The number of toxic drug deaths in Nanaimo and Campbell River during the first eight months of this year is already as high as all of 2022.
B.C.’s coroner said Monday drug toxicity is the leading cause of death for people aged 10 to 59, outweighing homicides, suicides, natural diseases and accidents combined, as the province released the latest figures of unregulated-drug deaths for August, which showed 174 deaths last month.
While the numbers in August represent the lowest monthly death toll for the province recorded since June of 2022, some communities are seeing high numbers.
In Nanaimo, the number of people lost to the unregulated-drug supply from January until the end of August is 86, two more than all of last year.
Campbell River has recorded 31 deaths this year, the same as the total in 2022. By comparison, 89 people have died so far this year in Greater Victoria, while last year saw 146 deaths.
The coroners service cautions that the data is preliminary and could change as investigations are completed.
Chris Ewart, an administrator at the Nanaimo Area Network of Drug Users, said she’s not surprised by the high numbers in Nanaimo.
Very few people are able to access a safer supply of drugs in the city, because few doctors are prescribing it, she said, leaving people to risk their lives with the unregulated supply.
The housing crisis is also playing a role, with “sky-high” rents forcing people out of their homes and into homelessness, Ewart said. Some of those finding themselves newly homeless weren’t using drugs before, but are turning to the unregulated market to cope, she said.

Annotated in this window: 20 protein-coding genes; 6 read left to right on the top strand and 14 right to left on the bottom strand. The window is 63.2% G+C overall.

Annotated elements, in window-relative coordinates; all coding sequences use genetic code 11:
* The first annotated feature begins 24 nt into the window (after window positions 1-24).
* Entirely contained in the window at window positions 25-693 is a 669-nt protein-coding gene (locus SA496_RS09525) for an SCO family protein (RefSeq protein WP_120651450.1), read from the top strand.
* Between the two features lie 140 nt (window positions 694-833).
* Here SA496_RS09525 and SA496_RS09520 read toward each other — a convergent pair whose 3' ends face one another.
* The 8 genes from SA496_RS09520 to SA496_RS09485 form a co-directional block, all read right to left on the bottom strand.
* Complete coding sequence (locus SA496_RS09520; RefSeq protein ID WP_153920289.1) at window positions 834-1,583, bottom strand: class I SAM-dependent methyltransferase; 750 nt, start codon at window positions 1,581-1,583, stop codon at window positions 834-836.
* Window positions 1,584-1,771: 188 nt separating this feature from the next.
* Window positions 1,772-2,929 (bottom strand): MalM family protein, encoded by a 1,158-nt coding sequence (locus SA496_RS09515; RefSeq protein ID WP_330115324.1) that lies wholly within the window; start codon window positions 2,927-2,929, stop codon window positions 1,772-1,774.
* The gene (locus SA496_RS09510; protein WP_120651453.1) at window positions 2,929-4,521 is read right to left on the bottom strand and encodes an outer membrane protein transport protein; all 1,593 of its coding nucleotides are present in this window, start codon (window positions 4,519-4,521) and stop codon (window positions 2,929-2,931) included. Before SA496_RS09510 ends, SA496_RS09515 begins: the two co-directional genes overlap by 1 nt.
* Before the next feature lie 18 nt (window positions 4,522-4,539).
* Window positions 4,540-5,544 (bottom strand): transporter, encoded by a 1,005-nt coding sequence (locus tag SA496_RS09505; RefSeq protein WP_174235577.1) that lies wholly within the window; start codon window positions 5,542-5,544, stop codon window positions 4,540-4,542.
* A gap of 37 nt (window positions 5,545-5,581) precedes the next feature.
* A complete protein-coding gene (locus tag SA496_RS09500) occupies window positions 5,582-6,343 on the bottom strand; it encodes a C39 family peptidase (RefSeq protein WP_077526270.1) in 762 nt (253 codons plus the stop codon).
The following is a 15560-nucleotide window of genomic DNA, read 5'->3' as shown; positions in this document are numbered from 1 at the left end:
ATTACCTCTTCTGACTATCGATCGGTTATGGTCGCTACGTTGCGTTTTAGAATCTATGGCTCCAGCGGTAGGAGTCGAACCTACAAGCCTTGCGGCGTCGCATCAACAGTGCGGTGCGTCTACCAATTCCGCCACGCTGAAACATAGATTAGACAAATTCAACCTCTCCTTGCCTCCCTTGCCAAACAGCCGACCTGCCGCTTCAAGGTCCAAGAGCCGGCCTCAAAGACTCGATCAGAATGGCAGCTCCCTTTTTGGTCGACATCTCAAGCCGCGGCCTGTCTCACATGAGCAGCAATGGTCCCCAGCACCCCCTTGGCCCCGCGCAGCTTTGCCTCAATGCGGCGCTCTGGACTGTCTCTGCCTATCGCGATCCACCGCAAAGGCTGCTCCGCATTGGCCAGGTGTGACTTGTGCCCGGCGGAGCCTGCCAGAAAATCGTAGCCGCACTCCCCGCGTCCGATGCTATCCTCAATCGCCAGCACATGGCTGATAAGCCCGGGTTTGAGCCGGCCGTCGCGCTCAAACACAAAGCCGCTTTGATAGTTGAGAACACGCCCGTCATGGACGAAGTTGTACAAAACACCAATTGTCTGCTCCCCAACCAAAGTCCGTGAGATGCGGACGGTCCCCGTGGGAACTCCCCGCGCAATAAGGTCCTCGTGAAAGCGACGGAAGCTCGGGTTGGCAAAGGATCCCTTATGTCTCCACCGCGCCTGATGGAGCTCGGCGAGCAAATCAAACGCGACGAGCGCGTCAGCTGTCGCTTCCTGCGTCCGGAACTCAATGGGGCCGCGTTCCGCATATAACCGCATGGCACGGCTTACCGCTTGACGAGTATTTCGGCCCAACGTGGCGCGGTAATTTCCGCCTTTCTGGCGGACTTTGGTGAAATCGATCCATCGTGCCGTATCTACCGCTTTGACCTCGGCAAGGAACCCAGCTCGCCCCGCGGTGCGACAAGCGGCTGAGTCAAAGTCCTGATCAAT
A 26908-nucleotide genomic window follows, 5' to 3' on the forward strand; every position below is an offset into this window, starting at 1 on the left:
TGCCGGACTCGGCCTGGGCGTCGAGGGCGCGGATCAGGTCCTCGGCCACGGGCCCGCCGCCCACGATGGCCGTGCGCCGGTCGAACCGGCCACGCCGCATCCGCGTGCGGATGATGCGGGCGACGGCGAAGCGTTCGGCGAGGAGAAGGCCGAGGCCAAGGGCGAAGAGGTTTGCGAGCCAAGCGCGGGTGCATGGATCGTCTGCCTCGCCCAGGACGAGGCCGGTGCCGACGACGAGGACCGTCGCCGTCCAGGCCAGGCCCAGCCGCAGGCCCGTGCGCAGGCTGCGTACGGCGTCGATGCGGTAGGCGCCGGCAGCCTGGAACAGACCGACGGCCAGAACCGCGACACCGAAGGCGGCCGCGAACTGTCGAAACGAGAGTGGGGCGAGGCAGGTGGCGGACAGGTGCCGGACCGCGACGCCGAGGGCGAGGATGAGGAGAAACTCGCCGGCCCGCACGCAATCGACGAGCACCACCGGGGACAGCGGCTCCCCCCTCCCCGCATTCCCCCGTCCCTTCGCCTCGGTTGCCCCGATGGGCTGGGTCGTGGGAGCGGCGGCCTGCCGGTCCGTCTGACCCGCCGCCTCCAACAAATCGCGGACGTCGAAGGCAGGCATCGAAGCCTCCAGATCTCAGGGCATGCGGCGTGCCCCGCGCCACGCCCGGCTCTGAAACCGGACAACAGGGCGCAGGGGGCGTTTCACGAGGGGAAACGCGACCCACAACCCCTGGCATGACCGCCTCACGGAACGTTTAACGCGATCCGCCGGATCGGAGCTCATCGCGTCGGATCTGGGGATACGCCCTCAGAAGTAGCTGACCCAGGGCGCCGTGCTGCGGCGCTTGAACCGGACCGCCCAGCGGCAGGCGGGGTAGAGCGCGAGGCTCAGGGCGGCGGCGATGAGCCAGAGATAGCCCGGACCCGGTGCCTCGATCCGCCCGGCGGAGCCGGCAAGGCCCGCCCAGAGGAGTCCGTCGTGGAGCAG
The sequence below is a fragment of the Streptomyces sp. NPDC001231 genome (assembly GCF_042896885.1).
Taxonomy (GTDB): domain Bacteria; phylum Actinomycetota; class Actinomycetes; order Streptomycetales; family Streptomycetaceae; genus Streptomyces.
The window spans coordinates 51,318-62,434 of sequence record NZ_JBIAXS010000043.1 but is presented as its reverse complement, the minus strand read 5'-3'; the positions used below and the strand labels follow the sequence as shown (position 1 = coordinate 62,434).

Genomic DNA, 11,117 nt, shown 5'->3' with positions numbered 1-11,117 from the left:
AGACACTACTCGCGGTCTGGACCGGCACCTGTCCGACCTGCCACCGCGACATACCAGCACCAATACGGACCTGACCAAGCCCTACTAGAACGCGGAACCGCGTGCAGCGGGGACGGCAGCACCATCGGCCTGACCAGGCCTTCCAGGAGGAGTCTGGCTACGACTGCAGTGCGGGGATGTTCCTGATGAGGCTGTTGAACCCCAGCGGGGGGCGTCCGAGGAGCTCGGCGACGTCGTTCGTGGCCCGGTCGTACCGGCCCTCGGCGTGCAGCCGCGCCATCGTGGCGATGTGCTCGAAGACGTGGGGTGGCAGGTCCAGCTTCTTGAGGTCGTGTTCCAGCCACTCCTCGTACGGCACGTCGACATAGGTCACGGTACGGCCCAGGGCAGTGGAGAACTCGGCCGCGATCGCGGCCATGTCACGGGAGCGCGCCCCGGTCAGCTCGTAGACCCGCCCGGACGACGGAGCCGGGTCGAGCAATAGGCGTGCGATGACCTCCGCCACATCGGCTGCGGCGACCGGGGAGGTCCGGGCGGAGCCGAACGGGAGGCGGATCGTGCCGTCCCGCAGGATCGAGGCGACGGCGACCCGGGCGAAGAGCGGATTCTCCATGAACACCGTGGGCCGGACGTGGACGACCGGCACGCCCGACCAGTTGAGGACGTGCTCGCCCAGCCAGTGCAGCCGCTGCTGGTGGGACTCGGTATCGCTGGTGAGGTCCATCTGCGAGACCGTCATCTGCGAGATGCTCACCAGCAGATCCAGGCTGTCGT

“It’s different than it ever was before. I’m old and I remember seeing people that were without a place to live, but they could go couch surf, but those people that let you couch surf, they’re homeless now. There’s nowhere for them to go. They don’t have a place,” Ewart said.
There were 26 toxic-drug deaths in the Island Health region last month. Greater Victoria, where six people died in August from an unregulated-drug supply, continues to record the third-highest number of deaths, after Vancouver and Surrey.
About 1,600 people have died in the first eight months of this year and almost two-thirds of those smoked their drugs, underscoring the need for safe consumption spaces where smoking is allowed, the B.C. Coroners Service said in a statement.
Operating a safe inhalation site comes with challenges because of laws to protect staff from working in smoking environments.
“Improvements in the quality and reach of harm reduction and evidence-based treatment services are essential, as is the critical need to ensure that those at risk of dying can access safer, regulated drugs. If we cannot implement these changes, our loved ones will continue to die,” said chief coroner Lisa Lapointe.
Mental Health and Addictions Minister Jennifer Whiteside said in a statement that it’s clear that communities across B.C. are grappling with the devastating effects of the unregulated-drug crisis. “Building on what we have learned, we are focusing on early intervention and expanding support services everywhere.”
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